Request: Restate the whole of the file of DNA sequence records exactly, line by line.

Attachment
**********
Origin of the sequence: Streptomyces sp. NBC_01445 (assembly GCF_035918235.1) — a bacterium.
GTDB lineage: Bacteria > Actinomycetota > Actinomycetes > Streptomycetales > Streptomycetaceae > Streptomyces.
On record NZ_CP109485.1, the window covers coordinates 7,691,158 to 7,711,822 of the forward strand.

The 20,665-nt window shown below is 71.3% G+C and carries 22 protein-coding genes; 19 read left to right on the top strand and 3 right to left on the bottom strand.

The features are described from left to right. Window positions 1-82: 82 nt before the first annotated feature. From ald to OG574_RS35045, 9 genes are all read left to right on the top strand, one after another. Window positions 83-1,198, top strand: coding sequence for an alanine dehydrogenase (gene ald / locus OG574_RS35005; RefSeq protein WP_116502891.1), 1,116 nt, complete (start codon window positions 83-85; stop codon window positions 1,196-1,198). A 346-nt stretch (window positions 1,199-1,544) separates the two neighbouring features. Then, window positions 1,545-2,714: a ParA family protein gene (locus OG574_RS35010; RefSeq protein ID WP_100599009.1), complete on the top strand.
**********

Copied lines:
Origin of the sequence: Streptomyces sp. NBC_01445 (assembly GCF_035918235.1) — a bacterium.
GTDB lineage: Bacteria > Actinomycetota > Actinomycetes > Streptomycetales > Streptomycetaceae > Streptomyces.
On record NZ_CP109485.1, the window covers coordinates 7,691,158 to 7,711,822 of the forward strand.

The 20,665-nt window shown below is 71.3% G+C and carries 22 protein-coding genes; 19 read left to right on the top strand and 3 right to left on the bottom strand.

The features are described from left to right. Window positions 1-82: 82 nt before the first annotated feature. From ald to OG574_RS35045, 9 genes are all read left to right on the top strand, one after another. Window positions 83-1,198, top strand: coding sequence for an alanine dehydrogenase (gene ald / locus OG574_RS35005; RefSeq protein WP_116502891.1), 1,116 nt, complete (start codon window positions 83-85; stop codon window positions 1,196-1,198). A 346-nt stretch (window positions 1,199-1,544) separates the two neighbouring features. Then, window positions 1,545-2,714: a ParA family protein gene (locus OG574_RS35010; RefSeq protein ID WP_100599009.1), complete on the top strand.